September 8th, 2010 | by JAMES PITKIN News | Posted In: CLEAN UP, Politics, Multnomah County, CLEAN UP, Multnomah County

Awkward: Collymore and Stacey Booted off Stage Over Columbia River Crossing



More fallout over the issue of who supports the Columbia River Crossing project and who doesn't occurred over the weekend at the Labor Day picnic in Oaks Park.

As we've previously reported, trade unions are raining endorsements and money on Tom Hughes and Loretta Smith—candidates for Metro president and Multnomah County commission, respectively, who strongly support building a new I-5 bridge. Their opponents, Bob Stacey and Karol Collymore, have received cold shoulders from the trade unions.

That made for an awkward moment for Collymore and Stacey at Monday's picnic, sponsored by the Northwest Oregon Labor Council.

Hughes and Smith received the council's endorsement and were allowed to give speeches on stage during the picnic. Stacey and Collymore, meanwhile, watched from the audience.

During what's known as a "cattle call" for candidates and public officials to introduce themselves, Collymore and Stacey jumped on stage. But they were promptly asked to step down, because they did not have the council's endorsement.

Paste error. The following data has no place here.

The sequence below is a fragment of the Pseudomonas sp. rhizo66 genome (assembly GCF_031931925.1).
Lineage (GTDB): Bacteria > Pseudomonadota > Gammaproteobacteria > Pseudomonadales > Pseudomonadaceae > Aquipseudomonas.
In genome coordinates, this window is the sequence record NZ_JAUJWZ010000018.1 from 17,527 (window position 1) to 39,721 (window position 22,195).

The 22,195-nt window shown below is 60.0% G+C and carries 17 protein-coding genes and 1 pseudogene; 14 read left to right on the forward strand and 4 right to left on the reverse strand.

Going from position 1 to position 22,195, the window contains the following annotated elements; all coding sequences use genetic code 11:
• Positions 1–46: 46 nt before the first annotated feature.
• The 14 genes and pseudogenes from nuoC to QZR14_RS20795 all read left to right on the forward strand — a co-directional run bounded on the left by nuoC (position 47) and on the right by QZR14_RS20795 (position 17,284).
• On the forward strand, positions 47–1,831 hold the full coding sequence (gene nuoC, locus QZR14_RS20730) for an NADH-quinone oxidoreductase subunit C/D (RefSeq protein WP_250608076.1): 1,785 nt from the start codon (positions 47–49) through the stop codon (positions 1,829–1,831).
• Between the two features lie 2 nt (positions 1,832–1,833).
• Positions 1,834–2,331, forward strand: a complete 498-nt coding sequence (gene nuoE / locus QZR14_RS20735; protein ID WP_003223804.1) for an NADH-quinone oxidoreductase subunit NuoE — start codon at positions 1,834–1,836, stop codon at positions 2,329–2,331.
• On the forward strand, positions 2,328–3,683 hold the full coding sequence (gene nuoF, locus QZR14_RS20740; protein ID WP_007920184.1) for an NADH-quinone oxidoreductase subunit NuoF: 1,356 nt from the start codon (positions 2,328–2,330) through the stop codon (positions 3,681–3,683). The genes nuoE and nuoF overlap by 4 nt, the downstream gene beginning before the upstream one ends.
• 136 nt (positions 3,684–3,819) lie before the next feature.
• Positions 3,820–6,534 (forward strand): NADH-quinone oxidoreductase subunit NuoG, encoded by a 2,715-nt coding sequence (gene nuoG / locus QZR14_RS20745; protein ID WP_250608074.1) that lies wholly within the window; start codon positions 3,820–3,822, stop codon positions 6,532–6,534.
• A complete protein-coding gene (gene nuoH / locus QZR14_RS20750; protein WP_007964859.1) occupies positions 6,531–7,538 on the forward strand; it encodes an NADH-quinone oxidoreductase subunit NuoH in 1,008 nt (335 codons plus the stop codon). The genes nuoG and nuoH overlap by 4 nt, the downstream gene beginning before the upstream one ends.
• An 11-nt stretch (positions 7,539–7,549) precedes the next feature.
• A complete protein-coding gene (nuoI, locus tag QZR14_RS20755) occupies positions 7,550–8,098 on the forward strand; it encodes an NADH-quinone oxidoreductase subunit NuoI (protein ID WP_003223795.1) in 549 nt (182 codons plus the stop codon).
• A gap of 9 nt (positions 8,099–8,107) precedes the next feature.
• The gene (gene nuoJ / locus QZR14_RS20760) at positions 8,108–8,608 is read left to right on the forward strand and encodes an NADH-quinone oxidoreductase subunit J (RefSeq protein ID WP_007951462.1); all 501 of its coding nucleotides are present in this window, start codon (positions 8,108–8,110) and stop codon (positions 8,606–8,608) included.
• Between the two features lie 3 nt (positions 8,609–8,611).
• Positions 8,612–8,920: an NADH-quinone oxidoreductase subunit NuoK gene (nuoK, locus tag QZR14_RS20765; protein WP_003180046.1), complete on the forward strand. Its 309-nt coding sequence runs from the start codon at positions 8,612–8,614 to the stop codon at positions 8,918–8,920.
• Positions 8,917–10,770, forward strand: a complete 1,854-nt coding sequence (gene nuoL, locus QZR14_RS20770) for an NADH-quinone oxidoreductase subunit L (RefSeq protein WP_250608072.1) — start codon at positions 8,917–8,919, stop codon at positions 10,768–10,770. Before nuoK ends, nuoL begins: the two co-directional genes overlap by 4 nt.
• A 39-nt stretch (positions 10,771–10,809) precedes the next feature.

"I felt as if it was an afternoon well spent being there on Labor Day with working people, but it was a disappointment to get culled out of the herd on cattle call," Stacey says, noting he's endorsed by the transit workers' union, the Portland Association of Teachers and the local musicians' union.

Collymore this morning said she stepped on stage because she's been endorsed by the Service Employees International Union and the Communication Workers of America.

"I would not go up there had I understood that it was only for [the Northwest Oregon Labor Council]," Collymore says. "It wasn't the worst thing in the world."

Bob Tackett, executive secretary-treasurer at the labor council, was not immediately available for comment.
 
  • Currently 3.5/5 Stars.
  • 1
  • 2
  • 3
  • 4
  • 5
comments powered by Disqus
 

Web Design for magazines

Close
Close
Close